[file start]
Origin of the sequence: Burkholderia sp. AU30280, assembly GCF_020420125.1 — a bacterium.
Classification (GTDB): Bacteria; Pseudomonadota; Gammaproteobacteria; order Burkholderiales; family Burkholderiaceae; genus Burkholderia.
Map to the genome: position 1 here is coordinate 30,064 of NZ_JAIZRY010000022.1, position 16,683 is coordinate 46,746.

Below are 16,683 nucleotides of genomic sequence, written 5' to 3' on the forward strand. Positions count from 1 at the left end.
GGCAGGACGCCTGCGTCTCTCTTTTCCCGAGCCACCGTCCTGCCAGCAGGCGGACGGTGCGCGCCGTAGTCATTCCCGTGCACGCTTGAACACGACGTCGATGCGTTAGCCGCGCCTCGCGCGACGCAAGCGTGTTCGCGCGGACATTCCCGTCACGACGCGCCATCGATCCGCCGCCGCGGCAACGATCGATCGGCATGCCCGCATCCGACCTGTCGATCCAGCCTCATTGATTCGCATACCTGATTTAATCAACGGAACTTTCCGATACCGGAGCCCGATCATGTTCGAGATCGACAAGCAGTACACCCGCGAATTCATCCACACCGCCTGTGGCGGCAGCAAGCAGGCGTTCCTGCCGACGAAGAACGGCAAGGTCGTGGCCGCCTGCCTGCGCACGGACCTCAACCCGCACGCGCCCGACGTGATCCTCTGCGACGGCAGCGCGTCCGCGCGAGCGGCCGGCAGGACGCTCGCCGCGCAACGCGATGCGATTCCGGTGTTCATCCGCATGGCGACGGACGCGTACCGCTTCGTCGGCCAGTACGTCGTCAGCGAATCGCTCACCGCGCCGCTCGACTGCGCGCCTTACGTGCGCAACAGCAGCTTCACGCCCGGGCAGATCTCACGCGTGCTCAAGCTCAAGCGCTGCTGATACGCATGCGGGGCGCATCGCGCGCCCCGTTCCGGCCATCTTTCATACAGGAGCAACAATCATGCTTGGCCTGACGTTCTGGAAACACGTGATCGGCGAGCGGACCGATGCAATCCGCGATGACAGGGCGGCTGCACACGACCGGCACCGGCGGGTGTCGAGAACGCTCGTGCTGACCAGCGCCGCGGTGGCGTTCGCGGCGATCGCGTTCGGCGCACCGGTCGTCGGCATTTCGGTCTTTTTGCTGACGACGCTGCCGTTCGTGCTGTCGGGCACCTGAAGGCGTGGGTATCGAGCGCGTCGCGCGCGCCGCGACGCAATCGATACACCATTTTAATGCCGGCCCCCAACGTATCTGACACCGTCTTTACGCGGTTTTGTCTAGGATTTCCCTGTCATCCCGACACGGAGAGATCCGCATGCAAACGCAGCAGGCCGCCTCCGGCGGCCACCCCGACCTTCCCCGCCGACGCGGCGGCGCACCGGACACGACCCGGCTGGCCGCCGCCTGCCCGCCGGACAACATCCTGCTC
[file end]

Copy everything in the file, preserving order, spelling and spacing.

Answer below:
Origin of the sequence: Burkholderia sp. AU30280, assembly GCF_020420125.1 — a bacterium.
Classification (GTDB): Bacteria; Pseudomonadota; Gammaproteobacteria; order Burkholderiales; family Burkholderiaceae; genus Burkholderia.
Map to the genome: position 1 here is coordinate 30,064 of NZ_JAIZRY010000022.1, position 16,683 is coordinate 46,746.

Below are 16,683 nucleotides of genomic sequence, written 5' to 3' on the forward strand. Positions count from 1 at the left end.
GGCAGGACGCCTGCGTCTCTCTTTTCCCGAGCCACCGTCCTGCCAGCAGGCGGACGGTGCGCGCCGTAGTCATTCCCGTGCACGCTTGAACACGACGTCGATGCGTTAGCCGCGCCTCGCGCGACGCAAGCGTGTTCGCGCGGACATTCCCGTCACGACGCGCCATCGATCCGCCGCCGCGGCAACGATCGATCGGCATGCCCGCATCCGACCTGTCGATCCAGCCTCATTGATTCGCATACCTGATTTAATCAACGGAACTTTCCGATACCGGAGCCCGATCATGTTCGAGATCGACAAGCAGTACACCCGCGAATTCATCCACACCGCCTGTGGCGGCAGCAAGCAGGCGTTCCTGCCGACGAAGAACGGCAAGGTCGTGGCCGCCTGCCTGCGCACGGACCTCAACCCGCACGCGCCCGACGTGATCCTCTGCGACGGCAGCGCGTCCGCGCGAGCGGCCGGCAGGACGCTCGCCGCGCAACGCGATGCGATTCCGGTGTTCATCCGCATGGCGACGGACGCGTACCGCTTCGTCGGCCAGTACGTCGTCAGCGAATCGCTCACCGCGCCGCTCGACTGCGCGCCTTACGTGCGCAACAGCAGCTTCACGCCCGGGCAGATCTCACGCGTGCTCAAGCTCAAGCGCTGCTGATACGCATGCGGGGCGCATCGCGCGCCCCGTTCCGGCCATCTTTCATACAGGAGCAACAATCATGCTTGGCCTGACGTTCTGGAAACACGTGATCGGCGAGCGGACCGATGCAATCCGCGATGACAGGGCGGCTGCACACGACCGGCACCGGCGGGTGTCGAGAACGCTCGTGCTGACCAGCGCCGCGGTGGCGTTCGCGGCGATCGCGTTCGGCGCACCGGTCGTCGGCATTTCGGTCTTTTTGCTGACGACGCTGCCGTTCGTGCTGTCGGGCACCTGAAGGCGTGGGTATCGAGCGCGTCGCGCGCGCCGCGACGCAATCGATACACCATTTTAATGCCGGCCCCCAACGTATCTGACACCGTCTTTACGCGGTTTTGTCTAGGATTTCCCTGTCATCCCGACACGGAGAGATCCGCATGCAAACGCAGCAGGCCGCCTCCGGCGGCCACCCCGACCTTCCCCGCCGACGCGGCGGCGCACCGGACACGACCCGGCTGGCCGCCGCCTGCCCGCCGGACAACATCCTGCTC